One might argue that in our modern society the characteristics that set children up for success in adult life are a competitive spirit and a strong sense of individualism.
However, there is evidence that the decline in connectivity between humans has led to a global increase in mental illness, an increase in narcissism and a disregard for the natural world. In contrast, values such as compassion can be argued to be essential for global citizenship and sustainable living.
Competency in building and maintaining human relationships, along with a positive self regard and a positive relationship with the environment are demonstrated to result in better mental and emotional wellbeing.
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Many researchers argue that the skills needed to promote global citizenship and a culture of peace are underpinned by the core disposition of compassion. It can be argued that compassion is an essential underpinning which enables social justice.
A recent article suggests that compassion is an 'ethical practice complimenting recognition of it as an act of heart with the power for social justice and peace through education'.
Compassion is understood differently in different cultures and contexts. It is often understood to be empathy. More recently empathy itself has been defined as feeling WITH someone (feeling the same as another person) whereas compassion is feeling concern FOR another person.
Neurobiological research demonstrates that empathy activates parts of the brain associated with pain whereas compassion activates parts of the brain associated with love.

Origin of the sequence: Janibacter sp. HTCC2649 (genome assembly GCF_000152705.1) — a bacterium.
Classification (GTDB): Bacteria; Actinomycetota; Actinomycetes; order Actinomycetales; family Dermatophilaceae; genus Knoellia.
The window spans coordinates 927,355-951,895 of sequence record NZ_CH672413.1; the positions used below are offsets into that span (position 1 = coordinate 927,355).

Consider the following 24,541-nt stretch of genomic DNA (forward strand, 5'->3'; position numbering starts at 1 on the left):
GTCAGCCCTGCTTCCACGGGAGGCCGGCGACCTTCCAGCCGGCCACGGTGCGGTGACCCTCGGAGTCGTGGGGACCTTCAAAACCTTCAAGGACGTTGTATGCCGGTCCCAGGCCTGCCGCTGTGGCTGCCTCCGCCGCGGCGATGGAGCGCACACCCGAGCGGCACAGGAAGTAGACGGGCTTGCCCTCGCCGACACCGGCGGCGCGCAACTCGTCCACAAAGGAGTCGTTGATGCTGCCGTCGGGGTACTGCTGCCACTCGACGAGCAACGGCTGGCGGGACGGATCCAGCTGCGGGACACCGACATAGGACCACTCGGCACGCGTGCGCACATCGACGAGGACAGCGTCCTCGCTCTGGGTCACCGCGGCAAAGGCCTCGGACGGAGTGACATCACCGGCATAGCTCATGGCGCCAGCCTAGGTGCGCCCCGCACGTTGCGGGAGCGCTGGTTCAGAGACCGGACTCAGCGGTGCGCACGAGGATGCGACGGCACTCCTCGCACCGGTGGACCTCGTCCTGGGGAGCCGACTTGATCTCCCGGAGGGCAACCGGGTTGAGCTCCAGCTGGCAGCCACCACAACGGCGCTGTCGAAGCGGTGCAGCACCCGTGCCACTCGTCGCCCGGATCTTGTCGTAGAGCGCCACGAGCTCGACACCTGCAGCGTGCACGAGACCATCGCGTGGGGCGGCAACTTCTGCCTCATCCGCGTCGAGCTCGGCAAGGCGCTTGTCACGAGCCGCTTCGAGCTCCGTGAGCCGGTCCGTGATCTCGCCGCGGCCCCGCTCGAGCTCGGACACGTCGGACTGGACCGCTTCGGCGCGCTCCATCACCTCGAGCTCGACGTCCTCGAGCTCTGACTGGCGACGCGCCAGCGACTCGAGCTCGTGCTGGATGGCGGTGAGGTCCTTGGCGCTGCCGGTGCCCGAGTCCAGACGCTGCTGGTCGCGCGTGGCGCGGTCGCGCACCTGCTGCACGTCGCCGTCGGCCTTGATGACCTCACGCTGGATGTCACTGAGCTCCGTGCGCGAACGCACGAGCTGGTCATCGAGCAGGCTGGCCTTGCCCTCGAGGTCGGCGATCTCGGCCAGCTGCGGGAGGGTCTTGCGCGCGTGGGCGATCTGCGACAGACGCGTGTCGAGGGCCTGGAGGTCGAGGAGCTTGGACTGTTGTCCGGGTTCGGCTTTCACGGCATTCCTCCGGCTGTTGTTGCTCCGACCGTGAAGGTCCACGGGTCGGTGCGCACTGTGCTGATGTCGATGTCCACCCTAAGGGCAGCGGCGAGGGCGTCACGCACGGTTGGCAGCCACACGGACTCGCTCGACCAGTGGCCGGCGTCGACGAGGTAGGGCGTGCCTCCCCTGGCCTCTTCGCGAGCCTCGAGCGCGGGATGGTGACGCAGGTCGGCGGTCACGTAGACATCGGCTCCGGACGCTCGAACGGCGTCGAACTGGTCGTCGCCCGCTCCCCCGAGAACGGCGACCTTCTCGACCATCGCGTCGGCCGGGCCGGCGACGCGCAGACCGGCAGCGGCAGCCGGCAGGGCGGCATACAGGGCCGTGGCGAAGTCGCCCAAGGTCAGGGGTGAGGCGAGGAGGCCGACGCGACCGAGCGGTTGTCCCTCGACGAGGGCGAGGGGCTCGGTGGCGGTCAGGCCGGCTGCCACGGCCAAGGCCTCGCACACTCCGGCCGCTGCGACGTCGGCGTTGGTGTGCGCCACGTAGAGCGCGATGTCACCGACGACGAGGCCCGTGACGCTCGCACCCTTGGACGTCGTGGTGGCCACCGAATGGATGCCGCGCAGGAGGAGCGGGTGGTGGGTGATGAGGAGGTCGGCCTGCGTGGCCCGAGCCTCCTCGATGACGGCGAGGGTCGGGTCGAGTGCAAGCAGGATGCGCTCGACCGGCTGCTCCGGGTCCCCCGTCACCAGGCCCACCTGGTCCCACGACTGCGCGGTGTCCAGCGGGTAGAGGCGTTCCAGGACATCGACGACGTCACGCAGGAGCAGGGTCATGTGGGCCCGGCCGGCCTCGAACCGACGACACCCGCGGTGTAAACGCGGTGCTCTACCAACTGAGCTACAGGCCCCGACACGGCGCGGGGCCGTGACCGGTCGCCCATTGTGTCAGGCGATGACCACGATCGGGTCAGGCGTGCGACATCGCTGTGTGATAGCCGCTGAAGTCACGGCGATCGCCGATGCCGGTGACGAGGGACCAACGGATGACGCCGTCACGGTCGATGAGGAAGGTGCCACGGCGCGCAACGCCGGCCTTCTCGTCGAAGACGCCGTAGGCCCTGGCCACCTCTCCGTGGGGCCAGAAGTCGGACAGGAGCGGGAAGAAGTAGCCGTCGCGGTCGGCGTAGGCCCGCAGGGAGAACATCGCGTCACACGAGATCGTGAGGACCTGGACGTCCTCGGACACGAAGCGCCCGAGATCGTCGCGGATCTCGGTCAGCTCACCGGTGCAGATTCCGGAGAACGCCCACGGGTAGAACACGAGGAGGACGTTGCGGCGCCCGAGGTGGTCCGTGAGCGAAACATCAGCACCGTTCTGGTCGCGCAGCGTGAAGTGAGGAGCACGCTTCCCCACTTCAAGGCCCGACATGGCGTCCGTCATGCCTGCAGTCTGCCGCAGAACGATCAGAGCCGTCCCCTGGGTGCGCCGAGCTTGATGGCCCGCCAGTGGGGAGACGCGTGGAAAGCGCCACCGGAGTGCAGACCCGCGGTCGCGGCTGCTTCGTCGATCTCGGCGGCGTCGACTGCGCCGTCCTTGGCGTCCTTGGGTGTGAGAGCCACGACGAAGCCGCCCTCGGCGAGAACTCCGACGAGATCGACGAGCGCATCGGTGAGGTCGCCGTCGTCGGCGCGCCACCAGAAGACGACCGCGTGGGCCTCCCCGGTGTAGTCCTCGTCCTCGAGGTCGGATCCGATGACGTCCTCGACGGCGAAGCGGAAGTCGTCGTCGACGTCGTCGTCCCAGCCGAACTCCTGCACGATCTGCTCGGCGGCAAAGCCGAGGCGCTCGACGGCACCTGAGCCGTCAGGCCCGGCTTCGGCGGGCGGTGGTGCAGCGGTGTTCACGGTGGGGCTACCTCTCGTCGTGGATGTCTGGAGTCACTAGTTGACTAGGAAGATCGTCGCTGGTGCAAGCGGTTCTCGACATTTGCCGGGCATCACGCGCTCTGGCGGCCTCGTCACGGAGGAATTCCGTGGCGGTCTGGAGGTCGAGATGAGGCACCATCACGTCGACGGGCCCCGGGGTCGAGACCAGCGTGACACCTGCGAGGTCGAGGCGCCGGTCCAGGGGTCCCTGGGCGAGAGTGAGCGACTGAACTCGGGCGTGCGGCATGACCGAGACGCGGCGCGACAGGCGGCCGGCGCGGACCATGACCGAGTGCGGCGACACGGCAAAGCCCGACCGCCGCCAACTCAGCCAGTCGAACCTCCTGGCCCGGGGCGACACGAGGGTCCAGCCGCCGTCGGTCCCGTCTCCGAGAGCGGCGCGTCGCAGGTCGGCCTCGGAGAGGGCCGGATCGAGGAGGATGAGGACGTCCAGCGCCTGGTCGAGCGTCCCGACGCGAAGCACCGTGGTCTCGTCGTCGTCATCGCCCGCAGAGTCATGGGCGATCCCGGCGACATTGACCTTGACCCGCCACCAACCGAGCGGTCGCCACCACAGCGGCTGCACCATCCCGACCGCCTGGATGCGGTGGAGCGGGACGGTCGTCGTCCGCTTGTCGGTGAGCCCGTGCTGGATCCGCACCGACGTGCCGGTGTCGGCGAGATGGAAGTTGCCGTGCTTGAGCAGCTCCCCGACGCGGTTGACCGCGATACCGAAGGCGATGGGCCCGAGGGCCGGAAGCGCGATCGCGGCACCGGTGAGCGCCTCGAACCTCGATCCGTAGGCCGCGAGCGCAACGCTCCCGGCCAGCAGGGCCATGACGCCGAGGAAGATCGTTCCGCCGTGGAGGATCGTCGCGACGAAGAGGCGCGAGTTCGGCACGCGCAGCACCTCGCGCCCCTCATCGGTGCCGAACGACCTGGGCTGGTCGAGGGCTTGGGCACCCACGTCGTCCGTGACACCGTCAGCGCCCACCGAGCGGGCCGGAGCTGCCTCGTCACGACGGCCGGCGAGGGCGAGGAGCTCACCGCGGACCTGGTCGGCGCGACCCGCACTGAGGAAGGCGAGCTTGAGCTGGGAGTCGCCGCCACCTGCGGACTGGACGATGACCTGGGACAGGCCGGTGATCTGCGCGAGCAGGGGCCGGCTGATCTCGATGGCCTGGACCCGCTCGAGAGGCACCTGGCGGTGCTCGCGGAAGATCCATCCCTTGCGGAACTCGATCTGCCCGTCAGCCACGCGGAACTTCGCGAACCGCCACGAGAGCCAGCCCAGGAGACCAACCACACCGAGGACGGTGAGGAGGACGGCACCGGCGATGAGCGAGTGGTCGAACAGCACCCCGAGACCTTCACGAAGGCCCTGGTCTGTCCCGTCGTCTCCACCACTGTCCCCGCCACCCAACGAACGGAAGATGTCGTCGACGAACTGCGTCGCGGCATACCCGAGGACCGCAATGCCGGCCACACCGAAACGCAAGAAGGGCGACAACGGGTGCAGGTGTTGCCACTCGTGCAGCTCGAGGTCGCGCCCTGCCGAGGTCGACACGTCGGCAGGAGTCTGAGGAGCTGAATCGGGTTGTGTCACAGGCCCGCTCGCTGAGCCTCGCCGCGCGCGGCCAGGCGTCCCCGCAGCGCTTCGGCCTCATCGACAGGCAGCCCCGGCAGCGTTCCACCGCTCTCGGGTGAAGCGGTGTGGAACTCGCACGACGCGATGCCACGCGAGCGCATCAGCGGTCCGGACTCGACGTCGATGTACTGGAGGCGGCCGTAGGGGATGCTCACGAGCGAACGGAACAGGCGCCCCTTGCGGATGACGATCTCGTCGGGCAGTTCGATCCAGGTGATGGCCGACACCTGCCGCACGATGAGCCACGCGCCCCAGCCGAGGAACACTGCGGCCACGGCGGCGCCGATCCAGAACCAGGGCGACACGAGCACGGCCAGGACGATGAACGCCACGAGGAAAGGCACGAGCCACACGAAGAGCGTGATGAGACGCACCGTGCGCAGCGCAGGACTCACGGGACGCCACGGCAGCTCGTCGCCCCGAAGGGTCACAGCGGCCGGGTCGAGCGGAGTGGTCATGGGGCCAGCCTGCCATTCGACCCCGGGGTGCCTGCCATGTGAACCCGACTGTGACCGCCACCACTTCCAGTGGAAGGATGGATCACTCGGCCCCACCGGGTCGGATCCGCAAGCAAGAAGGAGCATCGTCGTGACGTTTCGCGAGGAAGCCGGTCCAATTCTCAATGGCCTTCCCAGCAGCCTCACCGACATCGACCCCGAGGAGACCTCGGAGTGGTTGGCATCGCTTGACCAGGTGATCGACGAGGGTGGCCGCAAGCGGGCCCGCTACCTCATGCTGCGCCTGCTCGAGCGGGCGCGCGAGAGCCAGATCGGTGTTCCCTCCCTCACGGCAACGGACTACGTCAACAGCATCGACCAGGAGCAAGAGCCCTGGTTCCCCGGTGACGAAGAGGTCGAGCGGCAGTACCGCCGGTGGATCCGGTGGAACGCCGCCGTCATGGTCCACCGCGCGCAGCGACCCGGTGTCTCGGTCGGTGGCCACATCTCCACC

It makes sense that we should work to foster the development of children's compassion and that requires we understand what compassion looks like in children's behaviour so that we can develop a community of compassion. In their research Broadfoot and Pascal suggest that compassion first requires us to notice that there is an issue with another person; that another person is feeling bad/sad about something.
This in itself requires a level of emotional competence, which begins with the ability to identify emotions in oneself and then transfer that understanding to enable recognition of an emotion in another. Associated with this is the willingness to reach out to the other person.
This requires communication skills (You look sad. Are you okay?) and the willingness to listen to the other person. Following this is the ability to offer support. This is where skill is really important because support does not always mean coming up with a solution.
Sometimes feelings simply need acknowledgement and a comforting presence - the death of a loved pet for example means a person may feel sad for some time and that sadness should not be dismissed with a casual, oh-you'll-be-okay type response.
There is a degree of cognition involved in determining what kinds of support to offer in what contexts. Support might simply be a shoulder to cry on, it might be a cup of coffee and a chat, or it might be a suggestion of what might be done. Support can be offered (would you like me to .....) and it may be indirect (making sure someone is included in a future outing because you know they are lonely). Support can be verbal (I'm there for you), your presence (just being there), or physical (a hug for example).
As parents and educators we can help children develop compassion by the way we interact with each other and with children. We can focus on enquiry; noticing something is wrong, finding out as much as we can as to what is the problem, what happened.
Sometimes with children (and even adults) we have to guess, particularly when children do not yet have the emotional competence to identify their own feelings. (You look sad. Are you feeling sad?)
Once we have the information, we can ask what it is that we can do along with reflection and encouragement to help the child think what s/he can do? (Johnny is crying. He wants the toy you have taken from him. What do you think you can do to make Johnny feel better).